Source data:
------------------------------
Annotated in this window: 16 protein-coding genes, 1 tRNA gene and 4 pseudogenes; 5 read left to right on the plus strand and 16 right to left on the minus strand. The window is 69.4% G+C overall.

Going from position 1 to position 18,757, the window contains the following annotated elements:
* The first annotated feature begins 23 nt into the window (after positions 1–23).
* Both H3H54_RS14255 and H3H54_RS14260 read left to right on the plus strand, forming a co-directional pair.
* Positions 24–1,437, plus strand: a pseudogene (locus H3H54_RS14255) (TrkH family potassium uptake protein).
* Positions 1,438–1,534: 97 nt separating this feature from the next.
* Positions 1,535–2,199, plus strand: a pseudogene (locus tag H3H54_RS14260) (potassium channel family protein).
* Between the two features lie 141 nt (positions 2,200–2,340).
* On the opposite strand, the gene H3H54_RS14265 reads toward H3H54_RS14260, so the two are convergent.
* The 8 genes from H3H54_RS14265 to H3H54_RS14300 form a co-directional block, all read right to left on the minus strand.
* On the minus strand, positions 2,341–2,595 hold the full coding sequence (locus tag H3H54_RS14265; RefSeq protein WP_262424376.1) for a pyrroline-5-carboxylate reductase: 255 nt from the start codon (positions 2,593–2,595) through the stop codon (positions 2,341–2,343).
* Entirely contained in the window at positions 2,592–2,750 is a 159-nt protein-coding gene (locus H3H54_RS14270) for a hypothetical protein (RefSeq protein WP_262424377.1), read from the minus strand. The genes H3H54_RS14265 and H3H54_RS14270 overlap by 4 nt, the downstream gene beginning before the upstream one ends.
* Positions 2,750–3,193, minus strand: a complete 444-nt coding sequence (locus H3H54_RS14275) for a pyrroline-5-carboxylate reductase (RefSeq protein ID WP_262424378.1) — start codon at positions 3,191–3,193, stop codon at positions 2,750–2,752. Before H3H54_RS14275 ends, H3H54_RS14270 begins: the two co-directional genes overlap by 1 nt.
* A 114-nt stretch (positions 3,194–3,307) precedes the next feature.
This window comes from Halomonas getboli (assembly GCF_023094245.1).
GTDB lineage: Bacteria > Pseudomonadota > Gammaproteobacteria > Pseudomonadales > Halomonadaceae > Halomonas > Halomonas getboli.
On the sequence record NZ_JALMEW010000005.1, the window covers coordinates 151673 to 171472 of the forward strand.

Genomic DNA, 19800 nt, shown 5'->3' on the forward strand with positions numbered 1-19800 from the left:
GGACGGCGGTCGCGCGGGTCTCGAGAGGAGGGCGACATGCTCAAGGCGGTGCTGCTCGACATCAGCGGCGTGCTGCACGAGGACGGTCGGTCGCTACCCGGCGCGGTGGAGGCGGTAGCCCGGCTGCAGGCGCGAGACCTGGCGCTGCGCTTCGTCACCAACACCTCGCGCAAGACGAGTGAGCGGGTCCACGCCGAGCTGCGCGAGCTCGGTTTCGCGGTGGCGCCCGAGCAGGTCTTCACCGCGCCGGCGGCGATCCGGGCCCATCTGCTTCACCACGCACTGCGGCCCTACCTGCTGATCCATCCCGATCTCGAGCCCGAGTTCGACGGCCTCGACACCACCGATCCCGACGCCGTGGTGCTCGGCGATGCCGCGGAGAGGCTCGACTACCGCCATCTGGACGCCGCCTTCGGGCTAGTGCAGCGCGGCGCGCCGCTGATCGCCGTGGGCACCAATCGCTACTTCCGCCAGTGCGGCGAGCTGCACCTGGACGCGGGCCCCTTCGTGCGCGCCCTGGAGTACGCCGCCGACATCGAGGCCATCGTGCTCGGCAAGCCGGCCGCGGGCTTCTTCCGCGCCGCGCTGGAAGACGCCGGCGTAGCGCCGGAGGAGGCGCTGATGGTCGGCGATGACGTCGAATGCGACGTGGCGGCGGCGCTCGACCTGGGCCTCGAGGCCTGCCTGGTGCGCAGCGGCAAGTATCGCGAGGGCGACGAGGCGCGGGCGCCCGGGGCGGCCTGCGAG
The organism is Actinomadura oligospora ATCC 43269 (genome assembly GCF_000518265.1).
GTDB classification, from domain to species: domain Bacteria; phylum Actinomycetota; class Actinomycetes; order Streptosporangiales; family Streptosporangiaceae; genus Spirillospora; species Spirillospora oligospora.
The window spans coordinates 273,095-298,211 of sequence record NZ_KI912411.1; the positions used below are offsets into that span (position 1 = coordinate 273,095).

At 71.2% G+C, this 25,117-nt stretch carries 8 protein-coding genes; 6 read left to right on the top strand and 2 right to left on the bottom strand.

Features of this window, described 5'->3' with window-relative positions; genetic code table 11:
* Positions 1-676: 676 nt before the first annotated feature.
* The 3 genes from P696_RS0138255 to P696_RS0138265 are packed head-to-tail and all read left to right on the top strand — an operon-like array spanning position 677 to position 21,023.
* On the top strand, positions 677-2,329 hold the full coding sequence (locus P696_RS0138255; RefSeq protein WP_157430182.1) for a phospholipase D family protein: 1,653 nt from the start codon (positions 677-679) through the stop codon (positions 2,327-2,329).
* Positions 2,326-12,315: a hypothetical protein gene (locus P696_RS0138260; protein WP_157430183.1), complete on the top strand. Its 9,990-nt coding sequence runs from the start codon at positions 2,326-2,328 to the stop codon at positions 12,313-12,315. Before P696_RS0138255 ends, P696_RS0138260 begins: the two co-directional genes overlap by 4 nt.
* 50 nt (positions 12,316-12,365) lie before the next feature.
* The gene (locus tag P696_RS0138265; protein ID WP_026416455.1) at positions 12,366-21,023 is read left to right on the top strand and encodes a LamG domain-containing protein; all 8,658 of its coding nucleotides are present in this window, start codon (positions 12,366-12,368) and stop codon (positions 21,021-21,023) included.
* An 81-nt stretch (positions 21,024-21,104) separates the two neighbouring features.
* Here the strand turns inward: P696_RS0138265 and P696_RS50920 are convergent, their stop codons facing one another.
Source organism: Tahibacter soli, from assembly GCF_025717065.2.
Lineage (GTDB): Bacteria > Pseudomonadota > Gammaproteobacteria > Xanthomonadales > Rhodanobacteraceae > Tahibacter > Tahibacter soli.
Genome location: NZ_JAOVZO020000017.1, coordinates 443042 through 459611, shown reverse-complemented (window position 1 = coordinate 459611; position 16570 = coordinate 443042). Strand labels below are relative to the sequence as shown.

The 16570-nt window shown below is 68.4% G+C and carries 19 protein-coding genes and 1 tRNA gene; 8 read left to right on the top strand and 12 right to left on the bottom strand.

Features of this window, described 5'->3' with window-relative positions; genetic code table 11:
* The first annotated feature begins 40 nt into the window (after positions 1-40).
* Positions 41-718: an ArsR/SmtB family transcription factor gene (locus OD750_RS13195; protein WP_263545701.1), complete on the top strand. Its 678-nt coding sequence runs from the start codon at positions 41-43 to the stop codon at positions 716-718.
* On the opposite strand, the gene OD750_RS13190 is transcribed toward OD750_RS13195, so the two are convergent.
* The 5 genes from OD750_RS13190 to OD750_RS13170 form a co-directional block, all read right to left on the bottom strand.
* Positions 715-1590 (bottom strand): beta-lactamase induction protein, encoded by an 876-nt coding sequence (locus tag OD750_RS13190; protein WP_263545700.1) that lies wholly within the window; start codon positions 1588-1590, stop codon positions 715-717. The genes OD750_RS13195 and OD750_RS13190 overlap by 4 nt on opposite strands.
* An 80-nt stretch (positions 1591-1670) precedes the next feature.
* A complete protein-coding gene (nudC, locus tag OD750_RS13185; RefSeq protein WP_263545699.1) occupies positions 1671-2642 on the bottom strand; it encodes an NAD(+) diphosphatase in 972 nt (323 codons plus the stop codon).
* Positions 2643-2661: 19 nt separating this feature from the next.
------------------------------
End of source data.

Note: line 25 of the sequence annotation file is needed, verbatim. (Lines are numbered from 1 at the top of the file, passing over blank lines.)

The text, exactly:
* Positions 1-676: 676 nt before the first annotated feature.